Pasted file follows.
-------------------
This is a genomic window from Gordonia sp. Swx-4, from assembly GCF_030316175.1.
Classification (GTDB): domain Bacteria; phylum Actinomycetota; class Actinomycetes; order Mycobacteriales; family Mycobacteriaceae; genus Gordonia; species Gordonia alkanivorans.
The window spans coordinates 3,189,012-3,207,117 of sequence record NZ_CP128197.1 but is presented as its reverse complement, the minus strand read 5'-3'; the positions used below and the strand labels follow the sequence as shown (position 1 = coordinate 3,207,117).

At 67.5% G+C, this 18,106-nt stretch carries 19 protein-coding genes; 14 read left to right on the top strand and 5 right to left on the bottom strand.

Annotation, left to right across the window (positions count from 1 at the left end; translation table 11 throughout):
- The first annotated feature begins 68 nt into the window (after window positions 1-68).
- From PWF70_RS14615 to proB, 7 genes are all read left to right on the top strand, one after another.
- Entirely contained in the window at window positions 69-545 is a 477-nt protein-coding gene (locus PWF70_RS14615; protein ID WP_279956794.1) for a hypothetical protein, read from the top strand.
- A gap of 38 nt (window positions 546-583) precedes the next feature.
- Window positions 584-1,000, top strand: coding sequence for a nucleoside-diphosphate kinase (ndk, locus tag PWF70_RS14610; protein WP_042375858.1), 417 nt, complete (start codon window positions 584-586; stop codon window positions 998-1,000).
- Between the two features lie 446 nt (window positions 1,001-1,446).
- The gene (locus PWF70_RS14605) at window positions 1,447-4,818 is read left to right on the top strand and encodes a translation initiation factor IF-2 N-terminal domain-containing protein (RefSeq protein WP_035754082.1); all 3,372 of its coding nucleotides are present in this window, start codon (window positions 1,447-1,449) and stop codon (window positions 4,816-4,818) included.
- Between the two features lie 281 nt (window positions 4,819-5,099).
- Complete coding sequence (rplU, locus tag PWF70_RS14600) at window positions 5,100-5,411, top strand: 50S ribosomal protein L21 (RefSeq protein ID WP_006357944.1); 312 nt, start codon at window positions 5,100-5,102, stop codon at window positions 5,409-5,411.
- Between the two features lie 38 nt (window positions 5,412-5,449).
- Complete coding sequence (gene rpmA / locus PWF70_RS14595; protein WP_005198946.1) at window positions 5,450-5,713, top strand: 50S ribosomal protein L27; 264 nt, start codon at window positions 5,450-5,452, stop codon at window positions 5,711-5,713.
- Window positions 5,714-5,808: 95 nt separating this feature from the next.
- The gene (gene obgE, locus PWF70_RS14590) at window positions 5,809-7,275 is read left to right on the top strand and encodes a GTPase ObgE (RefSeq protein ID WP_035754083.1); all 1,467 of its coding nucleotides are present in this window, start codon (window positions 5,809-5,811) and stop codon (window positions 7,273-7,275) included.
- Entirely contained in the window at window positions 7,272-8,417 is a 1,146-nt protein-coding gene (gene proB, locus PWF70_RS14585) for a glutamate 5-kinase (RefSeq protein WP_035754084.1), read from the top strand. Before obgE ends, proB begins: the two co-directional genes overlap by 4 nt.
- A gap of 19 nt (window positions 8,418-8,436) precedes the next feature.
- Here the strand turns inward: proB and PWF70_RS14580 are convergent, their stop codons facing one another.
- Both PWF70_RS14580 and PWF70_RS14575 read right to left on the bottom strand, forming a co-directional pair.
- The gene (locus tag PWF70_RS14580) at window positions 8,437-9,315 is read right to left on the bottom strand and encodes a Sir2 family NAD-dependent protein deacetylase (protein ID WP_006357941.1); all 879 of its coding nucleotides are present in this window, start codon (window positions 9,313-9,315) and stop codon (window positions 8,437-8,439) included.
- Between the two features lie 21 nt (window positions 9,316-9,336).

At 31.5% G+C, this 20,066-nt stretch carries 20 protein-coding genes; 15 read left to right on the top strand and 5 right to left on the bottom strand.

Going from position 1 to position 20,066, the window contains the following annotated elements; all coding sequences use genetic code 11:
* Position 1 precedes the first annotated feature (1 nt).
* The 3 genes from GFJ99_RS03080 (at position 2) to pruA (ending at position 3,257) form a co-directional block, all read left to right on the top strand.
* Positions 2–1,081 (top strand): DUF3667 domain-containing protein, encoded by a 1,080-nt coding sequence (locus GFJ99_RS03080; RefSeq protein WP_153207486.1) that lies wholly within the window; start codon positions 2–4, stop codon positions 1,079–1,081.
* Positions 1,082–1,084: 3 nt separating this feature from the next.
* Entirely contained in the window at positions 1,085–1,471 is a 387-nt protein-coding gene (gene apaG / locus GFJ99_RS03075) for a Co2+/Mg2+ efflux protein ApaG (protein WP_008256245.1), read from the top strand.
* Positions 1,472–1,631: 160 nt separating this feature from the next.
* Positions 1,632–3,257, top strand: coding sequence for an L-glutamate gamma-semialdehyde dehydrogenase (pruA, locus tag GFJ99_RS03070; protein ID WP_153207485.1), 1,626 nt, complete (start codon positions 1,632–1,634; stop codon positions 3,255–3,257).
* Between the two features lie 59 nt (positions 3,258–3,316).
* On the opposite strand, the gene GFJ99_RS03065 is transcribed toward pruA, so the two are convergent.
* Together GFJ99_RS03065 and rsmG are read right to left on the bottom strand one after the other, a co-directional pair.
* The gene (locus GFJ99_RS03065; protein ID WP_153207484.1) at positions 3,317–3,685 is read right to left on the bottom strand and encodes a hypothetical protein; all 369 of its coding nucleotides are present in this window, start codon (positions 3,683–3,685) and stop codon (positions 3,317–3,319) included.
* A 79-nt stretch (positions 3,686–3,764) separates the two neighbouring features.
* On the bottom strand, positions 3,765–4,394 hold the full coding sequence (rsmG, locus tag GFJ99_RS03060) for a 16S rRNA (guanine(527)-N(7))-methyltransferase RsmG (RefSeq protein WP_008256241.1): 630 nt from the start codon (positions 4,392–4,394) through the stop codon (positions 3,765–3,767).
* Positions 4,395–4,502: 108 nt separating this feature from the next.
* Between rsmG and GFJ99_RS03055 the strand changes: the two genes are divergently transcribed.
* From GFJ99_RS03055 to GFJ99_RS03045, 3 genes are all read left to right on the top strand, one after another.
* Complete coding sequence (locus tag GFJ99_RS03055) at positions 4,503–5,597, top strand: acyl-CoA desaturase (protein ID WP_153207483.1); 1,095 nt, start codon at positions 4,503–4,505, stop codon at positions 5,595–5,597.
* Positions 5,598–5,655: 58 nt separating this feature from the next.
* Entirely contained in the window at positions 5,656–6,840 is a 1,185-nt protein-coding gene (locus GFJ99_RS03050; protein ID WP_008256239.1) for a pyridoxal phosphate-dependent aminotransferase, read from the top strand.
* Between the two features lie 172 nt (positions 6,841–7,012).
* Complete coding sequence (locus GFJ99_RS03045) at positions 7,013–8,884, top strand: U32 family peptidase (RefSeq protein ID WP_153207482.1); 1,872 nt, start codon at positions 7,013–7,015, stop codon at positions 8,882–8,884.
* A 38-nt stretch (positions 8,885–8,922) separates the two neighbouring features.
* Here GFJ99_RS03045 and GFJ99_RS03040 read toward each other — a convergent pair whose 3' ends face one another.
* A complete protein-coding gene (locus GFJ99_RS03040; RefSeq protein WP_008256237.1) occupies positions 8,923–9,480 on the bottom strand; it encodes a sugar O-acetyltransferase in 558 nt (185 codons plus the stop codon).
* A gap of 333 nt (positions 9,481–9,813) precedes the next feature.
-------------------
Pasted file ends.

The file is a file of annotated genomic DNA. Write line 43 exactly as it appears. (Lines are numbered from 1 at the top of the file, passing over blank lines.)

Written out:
* Complete coding sequence (locus tag GFJ99_RS03055) at positions 4,503–5,597, top strand: acyl-CoA desaturase (protein ID WP_153207483.1); 1,095 nt, start codon at positions 4,503–4,505, stop codon at positions 5,595–5,597.